Microsoft CEO to Give Speech At Graduation

The university announced Thursday that Microsoft Chief Executive Officer Steve Ballmer will be the commencement speaker for graduation this year.

Though some USC students do not know of Ballmer, many are excited to hear what he has to say.

“I know absolutely nothing about him, so my initial reaction is ambivalence,” said Eliza Hunt, a senior majoring in communication. “However, as CEO of such a prominent corporation he’s bound to have some insightful advice to share with a class of students who are entering the workforce at such a turbulent time.”

Microsoft CEO Steve A. Ballmer will speak at the USC 2011 commencement.

Abigail Hardin, a senior majoring in psychology and public relations, said she thinks Ballmer might not have been the best choice for a keynote speaker for graduation.

“I don’t really understand why a company CEO would necessarily be an inspiring speaker,” Hardin said. “He seems like a good guest lecturer for a class, but not for graduation.”

During commencement, USC will also award Ballmer an honorary degree.

Previous renowned commencement speakers included former university President Steven B. Sample in 2010; former California governor Arnold Schwarzenegger in 2009; Walt Disney CEO Robert Iger in 2008; and astronaut Neil Armstrong in 2005.

The graduation ceremony will consist of one main ceremony for all degree candidates and their families. Additionally, there will be smaller ceremonies for individual colleges and programs throughout the day.

Ballmer was born in 1956 and grew up near Detroit. Ballmer earned a bachelor’s degree in mathematics and economics from Harvard University.

During Ballmer’s undergraduate years at Harvard, where he lived down the hall from Bill Gates, he managed the football team and worked on the Harvard Crimson newspaper and university literary magazine.

Ballmer with Bill Gates, who he has known since college.

After graduation, Ballmer worked at Procter & Gamble Co. for two years as an assistant product manager.

He joined Microsoft in 1980 after attending Stanford Graduate School of Business.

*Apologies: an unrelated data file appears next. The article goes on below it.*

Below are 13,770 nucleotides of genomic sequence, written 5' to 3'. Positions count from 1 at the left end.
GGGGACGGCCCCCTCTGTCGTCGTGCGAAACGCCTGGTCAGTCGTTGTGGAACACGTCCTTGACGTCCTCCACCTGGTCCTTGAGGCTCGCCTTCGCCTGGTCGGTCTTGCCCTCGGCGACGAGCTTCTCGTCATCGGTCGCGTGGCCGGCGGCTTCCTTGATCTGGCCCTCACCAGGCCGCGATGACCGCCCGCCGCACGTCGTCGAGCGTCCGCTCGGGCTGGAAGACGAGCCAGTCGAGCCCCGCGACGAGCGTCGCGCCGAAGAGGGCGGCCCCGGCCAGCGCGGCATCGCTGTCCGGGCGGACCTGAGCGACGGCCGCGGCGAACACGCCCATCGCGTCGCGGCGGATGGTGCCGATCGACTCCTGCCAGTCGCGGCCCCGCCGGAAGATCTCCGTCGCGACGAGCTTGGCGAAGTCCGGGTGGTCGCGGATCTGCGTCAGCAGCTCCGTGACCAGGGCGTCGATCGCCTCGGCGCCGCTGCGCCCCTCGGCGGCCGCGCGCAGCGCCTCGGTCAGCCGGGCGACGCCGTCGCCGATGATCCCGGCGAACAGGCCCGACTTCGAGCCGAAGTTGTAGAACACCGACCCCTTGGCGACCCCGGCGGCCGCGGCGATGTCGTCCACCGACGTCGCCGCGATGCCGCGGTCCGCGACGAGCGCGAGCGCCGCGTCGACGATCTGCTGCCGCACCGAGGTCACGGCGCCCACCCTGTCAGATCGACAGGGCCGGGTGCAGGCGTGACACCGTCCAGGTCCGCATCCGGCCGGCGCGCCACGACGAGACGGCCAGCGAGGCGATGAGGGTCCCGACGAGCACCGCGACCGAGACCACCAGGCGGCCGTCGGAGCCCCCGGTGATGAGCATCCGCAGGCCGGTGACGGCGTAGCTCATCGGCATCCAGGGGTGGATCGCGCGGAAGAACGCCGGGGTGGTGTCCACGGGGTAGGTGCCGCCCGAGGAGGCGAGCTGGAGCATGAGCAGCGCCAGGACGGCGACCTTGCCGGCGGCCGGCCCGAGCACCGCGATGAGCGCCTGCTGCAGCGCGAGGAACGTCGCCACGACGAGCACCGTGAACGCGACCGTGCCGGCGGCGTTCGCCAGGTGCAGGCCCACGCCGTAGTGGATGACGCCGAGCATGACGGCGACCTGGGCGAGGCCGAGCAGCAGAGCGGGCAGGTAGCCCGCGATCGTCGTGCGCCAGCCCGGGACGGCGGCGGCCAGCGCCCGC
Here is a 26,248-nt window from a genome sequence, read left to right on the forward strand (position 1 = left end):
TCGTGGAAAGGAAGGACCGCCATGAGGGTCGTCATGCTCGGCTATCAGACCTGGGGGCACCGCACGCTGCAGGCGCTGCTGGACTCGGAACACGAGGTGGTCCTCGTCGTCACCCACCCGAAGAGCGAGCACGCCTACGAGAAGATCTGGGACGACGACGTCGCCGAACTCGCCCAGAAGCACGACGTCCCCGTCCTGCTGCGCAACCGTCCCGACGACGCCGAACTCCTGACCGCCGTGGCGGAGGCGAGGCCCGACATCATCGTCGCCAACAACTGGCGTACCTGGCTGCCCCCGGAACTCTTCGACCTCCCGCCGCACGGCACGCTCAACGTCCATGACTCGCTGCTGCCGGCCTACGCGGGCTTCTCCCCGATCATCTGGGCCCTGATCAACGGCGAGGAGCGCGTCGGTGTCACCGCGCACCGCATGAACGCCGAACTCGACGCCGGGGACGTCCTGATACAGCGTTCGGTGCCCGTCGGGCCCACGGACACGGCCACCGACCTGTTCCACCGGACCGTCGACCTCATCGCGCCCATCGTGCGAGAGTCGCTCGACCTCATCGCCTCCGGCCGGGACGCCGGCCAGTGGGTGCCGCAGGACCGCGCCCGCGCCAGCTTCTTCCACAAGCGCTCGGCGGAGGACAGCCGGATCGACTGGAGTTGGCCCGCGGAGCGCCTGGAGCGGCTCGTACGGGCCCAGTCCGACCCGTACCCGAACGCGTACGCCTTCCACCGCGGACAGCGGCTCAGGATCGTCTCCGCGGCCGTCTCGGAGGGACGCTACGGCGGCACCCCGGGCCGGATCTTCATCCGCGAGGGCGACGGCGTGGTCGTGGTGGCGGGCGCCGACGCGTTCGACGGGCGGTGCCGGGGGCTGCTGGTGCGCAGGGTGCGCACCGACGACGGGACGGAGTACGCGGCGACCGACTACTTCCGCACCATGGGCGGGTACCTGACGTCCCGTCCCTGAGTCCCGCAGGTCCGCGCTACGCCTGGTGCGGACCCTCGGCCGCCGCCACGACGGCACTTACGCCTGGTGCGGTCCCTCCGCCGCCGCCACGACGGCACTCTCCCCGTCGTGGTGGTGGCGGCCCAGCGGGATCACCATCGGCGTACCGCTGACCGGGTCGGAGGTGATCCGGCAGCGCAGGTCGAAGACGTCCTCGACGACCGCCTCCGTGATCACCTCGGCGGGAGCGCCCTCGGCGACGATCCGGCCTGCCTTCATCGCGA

Though some USC students said they are looking forward to hearing Ballmer’s commencement speech, graduation itself is more exciting for some students.

“I can’t wait to graduate. It’s going to be an exciting time in my life, and I look forward to the future,” said Tarek Chamma, a graduate student studying global communication. “But I don’t know who he is.”

Commencement will take place on Friday, May 13, and an estimated 40,000 guests are expected to attend as 5,000 students receive their degrees, according to the USC Office of Protocol and University Events.

8 replies
  1. Alumnus
    Alumnus says:

    The commencement speaker reflects the milieu of the university. No need to delve into this, or question how this person’s social stature is relevant. Just accept things at face value, live in the moment, and be happy. No need for the disenchantment.

    @Anon, even if your statement is true, why burst the bubble for others?

  2. Anonymous
    Anonymous says:

    Hardin, you’re stupid. Steve B has been more successful than you could ever hope or imagine to be. Go back to your Comm homework.

    • Commenting
      Commenting says:

      Anonymous– you took the words right out of my mouth. whoever the eff this girl is she shows how dumb the comm majors are on the whole. hope you enjoy post-grad life as a housewife. bet you wished you majored in business.

    I. LOVE. THIS. COMP-ANY says:

    I hope he gives as “enthusiastic” of a graduation speech as his other normal speeches.

Comments are closed.